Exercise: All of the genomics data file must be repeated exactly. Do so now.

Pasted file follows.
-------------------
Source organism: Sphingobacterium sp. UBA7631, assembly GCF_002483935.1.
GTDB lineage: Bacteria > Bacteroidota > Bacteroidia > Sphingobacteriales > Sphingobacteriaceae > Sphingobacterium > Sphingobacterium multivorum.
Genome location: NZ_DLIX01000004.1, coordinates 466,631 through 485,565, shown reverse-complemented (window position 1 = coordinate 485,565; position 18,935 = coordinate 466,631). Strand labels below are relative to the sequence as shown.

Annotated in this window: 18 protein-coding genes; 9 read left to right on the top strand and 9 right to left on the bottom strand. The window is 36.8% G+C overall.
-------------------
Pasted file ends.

Source organism: Sphingobacterium sp. UBA7631, assembly GCF_002483935.1.
GTDB lineage: Bacteria > Bacteroidota > Bacteroidia > Sphingobacteriales > Sphingobacteriaceae > Sphingobacterium > Sphingobacterium multivorum.
Genome location: NZ_DLIX01000004.1, coordinates 466,631 through 485,565, shown reverse-complemented (window position 1 = coordinate 485,565; position 18,935 = coordinate 466,631). Strand labels below are relative to the sequence as shown.

Annotated in this window: 18 protein-coding genes; 9 read left to right on the top strand and 9 right to left on the bottom strand. The window is 36.8% G+C overall.